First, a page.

‘I snapped this up for you on a Walmart sale!’ she enthused as she unpacked her luggage. The bargain she unwrapped was a duvet set. Blue and white stripes with navy pillow-cases. She’d thrown in a navy sheet as well.
‘I don’t like blue,’ I said in half-hearted protest. ‘I don’t like any shade of blue. You’re going to turn me into a depressive if I have to sleep in a dark blue bed.’
‘You can’t return sale goods!’ she insisted dogmatically. ‘And it’s very good quality!’ It was easier to sleep in a blue bedroom than to argue so I gave my maid the old duvet and settled my head on the crisp new pillow case.
It’s easy to see the strands of hair on my pillow when I get out of bed the next day. They’re part of a sun-kissed torrent, after all. They stand out against the navy background. I think nothing of it. It doesn’t cross my mind that I might have pulled them out. I head off to work and carry on with life as usual. I don’t give it another thought, even though there are more on the pillow the next morning. And the next. And the next. Why would I give them a second thought? Hair comes out all the time. Plumbers owe their livelihood to unblocking showers.
A couple of months have passed before one of my non-best-friends steps into my office and stands beside my desk with some memo or other.
‘God Zoe!’ she says. ‘Look at your keyboard!’
I glance down. Do a double take. There are more than two hairs on the keyboard. Not yet a clump but not a stray strand either. Almost a sun-kissed tress, if I’m honest.
‘Good grief!’ I say ineffectually. ‘Must be the moulting season!’ I top off this inanity with a mindless giggle. I sound like Zuma. I sweep the evidence onto the floor. Out of sight. Grab the memo out of her hand and deflect her attention.
But not my own.
I stare at the keyboard when she leaves the office. How had those hairs got there? So many of them? Was my hair falling out? I’m busy with an important contract so I’d hardly blinked for the past two hours, my fingers flying across the keyboard. Entering data. Cross-checking. Typing in conclusions. I’m very good at my job so I have all the relevant data at my fingertips.
At my fingertips? What had my fingers had been up to while I processed the data?
I stare at the pile of hair on the floor beside my desk. Was it a pile? It looked like the floor at the hairdresser when I drop in for a trim. But where are the scissors? I stretch a finger down in a tentative way. A couple of fingers. Enough to pick up some of the hairs. I lay them in a row on the desk. I have a good eye for detail. My meticulous approach is legendary in the firm. These hairs don’t look quite like the hairs on the hair dresser’s floor. Can I pin-point a difference?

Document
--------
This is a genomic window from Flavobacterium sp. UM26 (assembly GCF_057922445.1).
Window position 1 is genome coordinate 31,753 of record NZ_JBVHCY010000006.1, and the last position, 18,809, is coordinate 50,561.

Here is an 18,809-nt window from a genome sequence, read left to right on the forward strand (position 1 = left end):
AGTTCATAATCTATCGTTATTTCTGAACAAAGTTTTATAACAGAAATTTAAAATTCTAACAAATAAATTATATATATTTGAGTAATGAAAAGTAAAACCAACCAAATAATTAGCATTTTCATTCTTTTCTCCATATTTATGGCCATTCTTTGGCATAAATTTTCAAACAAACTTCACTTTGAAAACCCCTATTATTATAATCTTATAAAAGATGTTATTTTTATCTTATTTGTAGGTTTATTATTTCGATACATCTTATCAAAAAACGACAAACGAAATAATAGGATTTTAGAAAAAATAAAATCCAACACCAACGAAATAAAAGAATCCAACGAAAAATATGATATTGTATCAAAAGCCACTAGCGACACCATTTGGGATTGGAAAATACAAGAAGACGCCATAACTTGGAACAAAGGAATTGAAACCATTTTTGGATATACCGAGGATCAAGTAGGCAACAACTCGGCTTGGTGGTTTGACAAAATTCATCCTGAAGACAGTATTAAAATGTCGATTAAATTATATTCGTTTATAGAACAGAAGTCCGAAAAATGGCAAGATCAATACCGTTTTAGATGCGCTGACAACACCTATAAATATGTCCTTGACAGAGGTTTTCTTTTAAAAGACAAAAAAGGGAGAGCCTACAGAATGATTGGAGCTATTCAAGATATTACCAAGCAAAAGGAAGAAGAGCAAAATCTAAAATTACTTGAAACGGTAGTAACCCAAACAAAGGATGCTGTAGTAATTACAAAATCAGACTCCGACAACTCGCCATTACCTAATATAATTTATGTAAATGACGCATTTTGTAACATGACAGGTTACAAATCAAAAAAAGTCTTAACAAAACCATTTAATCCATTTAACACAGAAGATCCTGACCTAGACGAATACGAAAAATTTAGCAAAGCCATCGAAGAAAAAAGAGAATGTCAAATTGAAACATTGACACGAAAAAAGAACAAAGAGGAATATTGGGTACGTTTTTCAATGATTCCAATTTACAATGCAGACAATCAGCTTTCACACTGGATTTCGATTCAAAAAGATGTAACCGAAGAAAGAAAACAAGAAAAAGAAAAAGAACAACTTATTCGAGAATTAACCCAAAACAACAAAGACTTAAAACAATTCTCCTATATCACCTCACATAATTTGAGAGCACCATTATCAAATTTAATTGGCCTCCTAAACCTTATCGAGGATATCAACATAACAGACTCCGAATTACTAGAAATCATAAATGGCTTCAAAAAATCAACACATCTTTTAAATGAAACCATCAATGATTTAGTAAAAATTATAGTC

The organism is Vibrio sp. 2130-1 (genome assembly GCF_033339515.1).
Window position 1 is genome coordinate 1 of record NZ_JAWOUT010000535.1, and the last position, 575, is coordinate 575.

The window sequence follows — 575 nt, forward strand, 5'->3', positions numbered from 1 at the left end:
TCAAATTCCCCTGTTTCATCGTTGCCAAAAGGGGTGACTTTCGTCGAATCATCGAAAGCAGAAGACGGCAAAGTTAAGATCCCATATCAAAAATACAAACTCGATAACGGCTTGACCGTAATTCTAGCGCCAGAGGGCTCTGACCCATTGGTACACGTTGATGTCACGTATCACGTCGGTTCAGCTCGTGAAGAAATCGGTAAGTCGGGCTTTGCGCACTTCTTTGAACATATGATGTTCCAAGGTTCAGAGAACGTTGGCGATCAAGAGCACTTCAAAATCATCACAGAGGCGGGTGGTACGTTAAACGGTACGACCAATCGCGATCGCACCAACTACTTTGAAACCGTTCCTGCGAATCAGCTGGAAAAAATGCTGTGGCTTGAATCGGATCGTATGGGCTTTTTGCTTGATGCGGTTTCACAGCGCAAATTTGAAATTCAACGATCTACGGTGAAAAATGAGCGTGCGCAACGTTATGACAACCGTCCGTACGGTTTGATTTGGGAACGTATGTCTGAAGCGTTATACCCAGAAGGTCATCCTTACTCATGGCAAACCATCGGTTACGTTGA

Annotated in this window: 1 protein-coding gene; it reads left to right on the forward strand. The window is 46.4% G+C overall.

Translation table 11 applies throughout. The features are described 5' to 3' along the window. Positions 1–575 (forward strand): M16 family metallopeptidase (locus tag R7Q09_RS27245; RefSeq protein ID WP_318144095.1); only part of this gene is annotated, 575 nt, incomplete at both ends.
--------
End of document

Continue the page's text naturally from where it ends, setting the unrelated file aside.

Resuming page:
The ones at the hairdresser are snippets. Shorter. Different lengths. The hairs lined up on my desk are all long. The sun-kissed torrent reaches my shoulders. That’s how long these hairs are. And each one has a root. Did I pull them out? Could I have pulled them out? Why would I do that? A whole pile? Why didn’t it hurt? Why isn’t my scalp bleeding? My fingers reach instinctively for the phone. I don’t consciously give them that instruction – it’s what I always do when I need to know an answer. I key in hair-pulling. Stare at the screen.
So many sites. Multiple sites about a word I’d never heard before. So much information on a secret I didn’t know I was keeping.


I panic. Log out. Bury my head in data. I forbid my fingers to go anywhere near my phone until my head is safely back on the navy pillowcase that night. I feel almost giddy as I skim my way through the sites that come up on my screen. One directs me to Amazon. There’s a book about it. Thank god for Kindle- I don’t have to wait until Exclusive Books opens its doors at nine the next day- the book arrives in about one second. I switch off the bedroom light before I start reading. That’s ridiculous -I live alone – but it seems important that no-one sees what I’m reading.

It’s a compendium of anecdotes by hair pullers. Different ages. Different sexes. Different continents.

We’re everywhere.

I find it hard to move beyond the title. Doesn’t it Hurt? It wrenches my gut because it echoes one of the thoughts that crossed my mind during my keyboard epiphany. Why doesn’t it hurt? Where’s the blood? The cover shows a girl’s face. A pale face. Eyes shut. Framed by a cascade of hair. Dark hair. Not a sun-kissed torrent but a cascade, none-the-less. It’s not a photo. More of a cartoon. Perhaps TTM doesn’t apply to real people? Her hands are stretched out in front of her. As if she’s begging.

But her hands aren’t empty. They’re full of hair. Maybe she is begging? People with TTM beg all the time for it to stop.